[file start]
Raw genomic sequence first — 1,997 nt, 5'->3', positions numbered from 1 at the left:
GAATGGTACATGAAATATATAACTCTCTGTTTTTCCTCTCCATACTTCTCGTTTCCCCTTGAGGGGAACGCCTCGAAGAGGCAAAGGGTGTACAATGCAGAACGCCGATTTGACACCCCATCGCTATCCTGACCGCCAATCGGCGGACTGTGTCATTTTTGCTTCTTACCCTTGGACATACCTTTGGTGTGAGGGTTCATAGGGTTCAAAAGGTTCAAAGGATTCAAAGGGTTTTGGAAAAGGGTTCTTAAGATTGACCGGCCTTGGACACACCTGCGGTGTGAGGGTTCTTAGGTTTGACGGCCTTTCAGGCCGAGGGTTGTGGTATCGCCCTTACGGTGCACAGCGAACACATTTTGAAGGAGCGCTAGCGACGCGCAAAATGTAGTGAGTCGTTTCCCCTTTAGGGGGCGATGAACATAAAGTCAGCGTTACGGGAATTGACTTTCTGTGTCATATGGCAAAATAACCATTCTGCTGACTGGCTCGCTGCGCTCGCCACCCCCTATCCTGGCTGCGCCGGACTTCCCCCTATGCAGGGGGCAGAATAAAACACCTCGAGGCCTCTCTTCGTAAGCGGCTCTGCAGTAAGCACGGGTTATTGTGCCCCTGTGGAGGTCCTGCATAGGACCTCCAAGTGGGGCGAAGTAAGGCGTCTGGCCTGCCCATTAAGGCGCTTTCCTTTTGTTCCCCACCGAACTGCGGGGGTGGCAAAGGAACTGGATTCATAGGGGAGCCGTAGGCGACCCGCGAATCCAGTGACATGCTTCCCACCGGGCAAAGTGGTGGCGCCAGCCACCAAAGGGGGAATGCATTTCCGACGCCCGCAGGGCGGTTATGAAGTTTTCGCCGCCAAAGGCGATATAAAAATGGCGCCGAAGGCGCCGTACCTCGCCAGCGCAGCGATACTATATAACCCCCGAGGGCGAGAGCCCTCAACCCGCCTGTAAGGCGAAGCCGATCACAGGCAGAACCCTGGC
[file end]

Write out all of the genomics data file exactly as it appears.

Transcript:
Raw genomic sequence first — 1,997 nt, 5'->3', positions numbered from 1 at the left:
GAATGGTACATGAAATATATAACTCTCTGTTTTTCCTCTCCATACTTCTCGTTTCCCCTTGAGGGGAACGCCTCGAAGAGGCAAAGGGTGTACAATGCAGAACGCCGATTTGACACCCCATCGCTATCCTGACCGCCAATCGGCGGACTGTGTCATTTTTGCTTCTTACCCTTGGACATACCTTTGGTGTGAGGGTTCATAGGGTTCAAAAGGTTCAAAGGATTCAAAGGGTTTTGGAAAAGGGTTCTTAAGATTGACCGGCCTTGGACACACCTGCGGTGTGAGGGTTCTTAGGTTTGACGGCCTTTCAGGCCGAGGGTTGTGGTATCGCCCTTACGGTGCACAGCGAACACATTTTGAAGGAGCGCTAGCGACGCGCAAAATGTAGTGAGTCGTTTCCCCTTTAGGGGGCGATGAACATAAAGTCAGCGTTACGGGAATTGACTTTCTGTGTCATATGGCAAAATAACCATTCTGCTGACTGGCTCGCTGCGCTCGCCACCCCCTATCCTGGCTGCGCCGGACTTCCCCCTATGCAGGGGGCAGAATAAAACACCTCGAGGCCTCTCTTCGTAAGCGGCTCTGCAGTAAGCACGGGTTATTGTGCCCCTGTGGAGGTCCTGCATAGGACCTCCAAGTGGGGCGAAGTAAGGCGTCTGGCCTGCCCATTAAGGCGCTTTCCTTTTGTTCCCCACCGAACTGCGGGGGTGGCAAAGGAACTGGATTCATAGGGGAGCCGTAGGCGACCCGCGAATCCAGTGACATGCTTCCCACCGGGCAAAGTGGTGGCGCCAGCCACCAAAGGGGGAATGCATTTCCGACGCCCGCAGGGCGGTTATGAAGTTTTCGCCGCCAAAGGCGATATAAAAATGGCGCCGAAGGCGCCGTACCTCGCCAGCGCAGCGATACTATATAACCCCCGAGGGCGAGAGCCCTCAACCCGCCTGTAAGGCGAAGCCGATCACAGGCAGAACCCTGGC